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5 Tips for Avoiding Data Analytics Disappointment

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Businesses often plunge headfirst into data analytics efforts — enthusiastically envisioning the instant, game-changing results they’ll start to see. But many organizations, despite their best intentions, end up experiencing a letdown. A recent survey of 200 business leaders found more than half believe their “advanced analytics initiatives” have fallen short in terms of the benefits they expected to gain, as Information Week cites.

This may take several forms. Among them are lower-than-expected return on investment (ROI) and a lack of measurable business outcomes driven by data. In fact, after the ceremonial “ribbon-cutting” ceremony on data initiatives, companies may observe things operating pretty much the same as before — almost as if the data rollout never happened.

It doesn’t have to be this way, though. There’s much organizations can do to optimize their chances of maximizing the value they’re getting from data. Here are five tips meant to help enterprises avoid this so-called data analytics disappointment.

Focus on Actionable Insights Tied to Outcomes

It’s exciting to learn how much data companies can capture, store and analyze nowadays. Businesses may even find themselves bogged down by an overwhelming quantity of data, something some experts call “analysis paralysis.” It’s not at all uncommon for organizations to inadvertently start tracking metrics and creating reports with weak — or non-existent — ties to business objectives. This eats up valuable time and hampers measurable ROI.

Focusing on deriving actionable insights tied to specific business outcomes is very important. Use data first and foremost to address current pain points and work toward concrete performance goals outlined by a data strategy. 

Bridge the Gap Between IT & Business Users

In the past, many companies harnessed legacy analytics systems in which IT teams acted as the overseers of data — while “average” employees had to make reporting requests, lacking the ability to interface with data themselves. However, the latest wave of data analytics platforms democratize data, allowing business users and power users to derive insights.

Still, it’s important to bridge the gap between IT specialists and business users. Both parties bring something different to the table: business users understand which insights drive desired outcomes, while IT experts facilitate the technical solutions. As one expert writes for CIO, it’s important to “build the proper feedback loops” by opening the lines of communication between these teams.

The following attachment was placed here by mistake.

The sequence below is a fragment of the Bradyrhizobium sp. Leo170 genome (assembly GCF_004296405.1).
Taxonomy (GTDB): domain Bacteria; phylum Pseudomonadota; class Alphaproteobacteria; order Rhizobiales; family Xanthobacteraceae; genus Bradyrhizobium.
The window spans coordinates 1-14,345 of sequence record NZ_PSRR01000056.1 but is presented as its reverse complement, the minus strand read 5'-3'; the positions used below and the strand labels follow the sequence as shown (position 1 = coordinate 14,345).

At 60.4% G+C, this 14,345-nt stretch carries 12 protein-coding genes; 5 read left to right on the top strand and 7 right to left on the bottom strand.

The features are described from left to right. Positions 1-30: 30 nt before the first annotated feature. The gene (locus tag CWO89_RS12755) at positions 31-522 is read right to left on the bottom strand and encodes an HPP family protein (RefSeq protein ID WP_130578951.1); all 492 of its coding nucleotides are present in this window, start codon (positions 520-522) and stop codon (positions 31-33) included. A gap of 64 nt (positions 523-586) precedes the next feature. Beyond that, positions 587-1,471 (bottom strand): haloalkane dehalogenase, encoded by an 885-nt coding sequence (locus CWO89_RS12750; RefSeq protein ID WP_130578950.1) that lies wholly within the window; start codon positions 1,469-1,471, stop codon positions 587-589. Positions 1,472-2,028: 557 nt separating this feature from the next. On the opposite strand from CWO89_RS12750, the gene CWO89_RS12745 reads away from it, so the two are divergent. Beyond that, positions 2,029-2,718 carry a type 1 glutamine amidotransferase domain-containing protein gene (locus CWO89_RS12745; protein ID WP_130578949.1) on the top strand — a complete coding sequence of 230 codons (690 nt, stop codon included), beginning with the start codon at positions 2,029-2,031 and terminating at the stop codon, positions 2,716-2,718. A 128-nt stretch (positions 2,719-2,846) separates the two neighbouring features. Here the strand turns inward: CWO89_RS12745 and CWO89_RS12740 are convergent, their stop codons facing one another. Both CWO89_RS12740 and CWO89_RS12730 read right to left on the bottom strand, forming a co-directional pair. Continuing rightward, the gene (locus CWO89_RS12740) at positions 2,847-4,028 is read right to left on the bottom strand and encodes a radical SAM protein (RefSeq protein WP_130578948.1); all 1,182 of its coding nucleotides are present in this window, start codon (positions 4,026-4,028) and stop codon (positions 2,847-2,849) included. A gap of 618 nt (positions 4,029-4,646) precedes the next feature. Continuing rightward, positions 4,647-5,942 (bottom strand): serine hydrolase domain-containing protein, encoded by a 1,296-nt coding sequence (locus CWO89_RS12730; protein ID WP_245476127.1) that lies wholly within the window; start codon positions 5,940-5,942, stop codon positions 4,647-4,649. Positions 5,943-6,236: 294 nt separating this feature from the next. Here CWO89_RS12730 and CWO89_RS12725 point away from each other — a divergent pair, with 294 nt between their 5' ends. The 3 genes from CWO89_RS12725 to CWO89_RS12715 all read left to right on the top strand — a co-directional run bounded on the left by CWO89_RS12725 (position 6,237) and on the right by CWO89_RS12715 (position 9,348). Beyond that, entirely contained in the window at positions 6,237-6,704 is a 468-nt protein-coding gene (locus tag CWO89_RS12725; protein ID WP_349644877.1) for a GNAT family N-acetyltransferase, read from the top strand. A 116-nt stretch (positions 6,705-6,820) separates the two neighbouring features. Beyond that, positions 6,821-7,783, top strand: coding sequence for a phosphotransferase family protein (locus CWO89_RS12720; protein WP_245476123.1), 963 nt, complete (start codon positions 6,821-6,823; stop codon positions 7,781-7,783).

Lead from the Top

To put it plainly, analytics projects often fall short of expectations without buy-in and active participation from executive-level users. Ensure leaders are championing analytics at every turn, not to mention demonstrably using these tools in their own decision-making processes.

Help All Users Become Data Fluent

It’s important to remember IT and data specialists have years of training most other business users lack. According to a Harvard Business Review research report sponsored by ThoughtSpot, a leading barrier to data-driven decision making is frontline employees “lack skills to make appropriate use of technology-enabled insights.” In fact, nearly one-third of executives (31 percent) see this as a barrier.

Employees need to know how to use the tools at their disposal as well as how to interpret insights and use the information they glean. This highlights the importance of bolstering data fluency across the entire workforce with relevant training.

Support a Single Version of the Truth

Multiple versions of the truth can undermine even the best-intentioned data efforts, as it allows different stakeholders to operate under different assumptions — and can even undermine employee trust in data as these conflicting reports come to light.

Implementing a business intelligence architecture capable of bringing together many disparate data sources to furnish one universal version of the truth is imperative to establishing clarity, transparency and trustworthiness in the eyes of users. As one expert notes for CIOReview, multiple versions of the truth downstream indicate the problem starts farther upstream — with architecture. And this breeds potential stakeholder misalignment.

When companies invest time, money and human power into data analytics efforts, they want to see measurable results. These tips can help stave off many common sources of post-deployment disappointment.